DAVID FOX: Cameron, we began our discussion of Cat on a Hot Tin Roof on film with (you should forgive the expression, given a recurring motif in this play and Tennessee Williams’ own life) a very low bar: the highly truncated, wholly inadequate 1976 British television production, with Natalie Wood and Laurence Olivier. Certainly, by comparison, this American TV version—made in 1984, directed by Jack Hofsiss, and featuring Jessica Lange and Rip Torn, is a huge leap forward, including being both uncensored and (at least as far as I can tell) uncut. For those reasons, it really stands alone as the recommendable version—the film, which we’ll get to in another post, is magnificent in many ways, but predictably drained of the gay issues in the plot, which to my mind are the driving force of the play. But this version, which is much better than I had remembered, has other strengths beyond completeness, including a couple of stellar performances. So it’s all the more maddening that it doesn’t quite hold together as one would hope.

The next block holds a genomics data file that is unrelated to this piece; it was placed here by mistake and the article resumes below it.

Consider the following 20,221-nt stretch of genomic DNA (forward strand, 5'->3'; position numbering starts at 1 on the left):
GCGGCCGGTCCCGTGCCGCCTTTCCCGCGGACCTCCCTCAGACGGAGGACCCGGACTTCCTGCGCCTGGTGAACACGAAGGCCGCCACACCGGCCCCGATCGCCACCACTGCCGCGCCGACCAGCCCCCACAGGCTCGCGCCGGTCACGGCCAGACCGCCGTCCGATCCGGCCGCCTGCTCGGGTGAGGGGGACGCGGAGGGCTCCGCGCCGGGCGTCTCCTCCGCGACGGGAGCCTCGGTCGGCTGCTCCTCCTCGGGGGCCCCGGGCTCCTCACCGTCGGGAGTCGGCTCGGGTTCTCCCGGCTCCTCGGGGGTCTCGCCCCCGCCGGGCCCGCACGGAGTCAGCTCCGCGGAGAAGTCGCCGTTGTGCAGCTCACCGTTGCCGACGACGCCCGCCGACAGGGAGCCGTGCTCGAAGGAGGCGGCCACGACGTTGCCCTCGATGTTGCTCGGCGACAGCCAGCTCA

CAMERON KELSALL: I last watched this version just a few months ago, after reading a biography of Kim Stanley (seen here, in her final acting role ever, as Big Mama), and came away with much the same conclusion. To me, it’s indicative of a frustrating problem that cuts across many Williams adaptations—a surfeit of strong individual elements, but little sense that the piece hangs together as a unified whole. Though, I will say, this Cat seems more together than most. Unlike many of the teleplays we’ve considered so far, this one is actually directed by a Tony-winning theater director, and I’d venture that accounts for its relative success…
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Categories: Criticism, PARTERRE BOX, Theater
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